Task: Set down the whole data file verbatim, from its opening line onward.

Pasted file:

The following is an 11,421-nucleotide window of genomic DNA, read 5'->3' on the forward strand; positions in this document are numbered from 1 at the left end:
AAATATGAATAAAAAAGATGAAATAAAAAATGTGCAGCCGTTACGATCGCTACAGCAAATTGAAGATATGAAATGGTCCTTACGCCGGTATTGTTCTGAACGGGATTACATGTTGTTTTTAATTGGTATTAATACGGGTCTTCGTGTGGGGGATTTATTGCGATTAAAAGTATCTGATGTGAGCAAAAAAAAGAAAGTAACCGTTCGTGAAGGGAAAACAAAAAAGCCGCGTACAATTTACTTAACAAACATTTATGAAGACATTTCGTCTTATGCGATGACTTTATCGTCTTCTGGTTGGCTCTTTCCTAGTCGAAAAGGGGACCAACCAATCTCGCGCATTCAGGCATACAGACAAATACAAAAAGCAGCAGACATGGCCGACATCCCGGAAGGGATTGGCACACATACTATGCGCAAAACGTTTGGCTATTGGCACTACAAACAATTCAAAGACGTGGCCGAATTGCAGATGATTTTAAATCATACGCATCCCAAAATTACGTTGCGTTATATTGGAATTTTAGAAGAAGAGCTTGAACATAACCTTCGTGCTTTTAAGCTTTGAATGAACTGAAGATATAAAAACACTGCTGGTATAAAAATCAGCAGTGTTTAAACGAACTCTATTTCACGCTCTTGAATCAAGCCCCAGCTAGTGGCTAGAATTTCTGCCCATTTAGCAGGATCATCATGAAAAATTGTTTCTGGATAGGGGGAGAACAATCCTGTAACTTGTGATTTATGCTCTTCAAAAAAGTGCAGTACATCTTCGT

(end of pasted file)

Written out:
The following is an 11,421-nucleotide window of genomic DNA, read 5'->3' on the forward strand; positions in this document are numbered from 1 at the left end:
AAATATGAATAAAAAAGATGAAATAAAAAATGTGCAGCCGTTACGATCGCTACAGCAAATTGAAGATATGAAATGGTCCTTACGCCGGTATTGTTCTGAACGGGATTACATGTTGTTTTTAATTGGTATTAATACGGGTCTTCGTGTGGGGGATTTATTGCGATTAAAAGTATCTGATGTGAGCAAAAAAAAGAAAGTAACCGTTCGTGAAGGGAAAACAAAAAAGCCGCGTACAATTTACTTAACAAACATTTATGAAGACATTTCGTCTTATGCGATGACTTTATCGTCTTCTGGTTGGCTCTTTCCTAGTCGAAAAGGGGACCAACCAATCTCGCGCATTCAGGCATACAGACAAATACAAAAAGCAGCAGACATGGCCGACATCCCGGAAGGGATTGGCACACATACTATGCGCAAAACGTTTGGCTATTGGCACTACAAACAATTCAAAGACGTGGCCGAATTGCAGATGATTTTAAATCATACGCATCCCAAAATTACGTTGCGTTATATTGGAATTTTAGAAGAAGAGCTTGAACATAACCTTCGTGCTTTTAAGCTTTGAATGAACTGAAGATATAAAAACACTGCTGGTATAAAAATCAGCAGTGTTTAAACGAACTCTATTTCACGCTCTTGAATCAAGCCCCAGCTAGTGGCTAGAATTTCTGCCCATTTAGCAGGATCATCATGAAAAATTGTTTCTGGATAGGGGGAGAACAATCCTGTAACTTGTGATTTATGCTCTTCAAAAAAGTGCAGTACATCTTCGT